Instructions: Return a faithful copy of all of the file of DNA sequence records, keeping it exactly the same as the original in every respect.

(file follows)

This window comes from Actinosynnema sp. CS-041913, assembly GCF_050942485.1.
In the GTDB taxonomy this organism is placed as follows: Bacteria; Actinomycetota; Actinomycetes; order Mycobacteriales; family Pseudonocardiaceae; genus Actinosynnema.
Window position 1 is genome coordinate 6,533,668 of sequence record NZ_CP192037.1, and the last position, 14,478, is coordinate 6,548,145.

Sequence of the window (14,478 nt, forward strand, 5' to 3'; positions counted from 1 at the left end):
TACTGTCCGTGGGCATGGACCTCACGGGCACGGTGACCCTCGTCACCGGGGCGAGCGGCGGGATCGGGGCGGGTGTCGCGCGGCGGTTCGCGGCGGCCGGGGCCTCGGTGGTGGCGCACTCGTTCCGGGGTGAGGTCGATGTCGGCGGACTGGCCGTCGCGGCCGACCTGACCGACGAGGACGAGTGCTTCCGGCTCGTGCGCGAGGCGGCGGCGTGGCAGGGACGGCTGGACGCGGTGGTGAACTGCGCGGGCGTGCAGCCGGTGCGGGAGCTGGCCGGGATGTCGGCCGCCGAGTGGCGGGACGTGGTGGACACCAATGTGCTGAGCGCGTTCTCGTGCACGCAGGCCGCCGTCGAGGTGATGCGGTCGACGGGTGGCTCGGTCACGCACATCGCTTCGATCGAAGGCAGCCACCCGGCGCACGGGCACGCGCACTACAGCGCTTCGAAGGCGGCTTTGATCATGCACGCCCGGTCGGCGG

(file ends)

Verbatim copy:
This window comes from Actinosynnema sp. CS-041913, assembly GCF_050942485.1.
In the GTDB taxonomy this organism is placed as follows: Bacteria; Actinomycetota; Actinomycetes; order Mycobacteriales; family Pseudonocardiaceae; genus Actinosynnema.
Window position 1 is genome coordinate 6,533,668 of sequence record NZ_CP192037.1, and the last position, 14,478, is coordinate 6,548,145.

Sequence of the window (14,478 nt, forward strand, 5' to 3'; positions counted from 1 at the left end):
TACTGTCCGTGGGCATGGACCTCACGGGCACGGTGACCCTCGTCACCGGGGCGAGCGGCGGGATCGGGGCGGGTGTCGCGCGGCGGTTCGCGGCGGCCGGGGCCTCGGTGGTGGCGCACTCGTTCCGGGGTGAGGTCGATGTCGGCGGACTGGCCGTCGCGGCCGACCTGACCGACGAGGACGAGTGCTTCCGGCTCGTGCGCGAGGCGGCGGCGTGGCAGGGACGGCTGGACGCGGTGGTGAACTGCGCGGGCGTGCAGCCGGTGCGGGAGCTGGCCGGGATGTCGGCCGCCGAGTGGCGGGACGTGGTGGACACCAATGTGCTGAGCGCGTTCTCGTGCACGCAGGCCGCCGTCGAGGTGATGCGGTCGACGGGTGGCTCGGTCACGCACATCGCTTCGATCGAAGGCAGCCACCCGGCGCACGGGCACGCGCACTACAGCGCTTCGAAGGCGGCTTTGATCATGCACGCCCGGTCGGCGG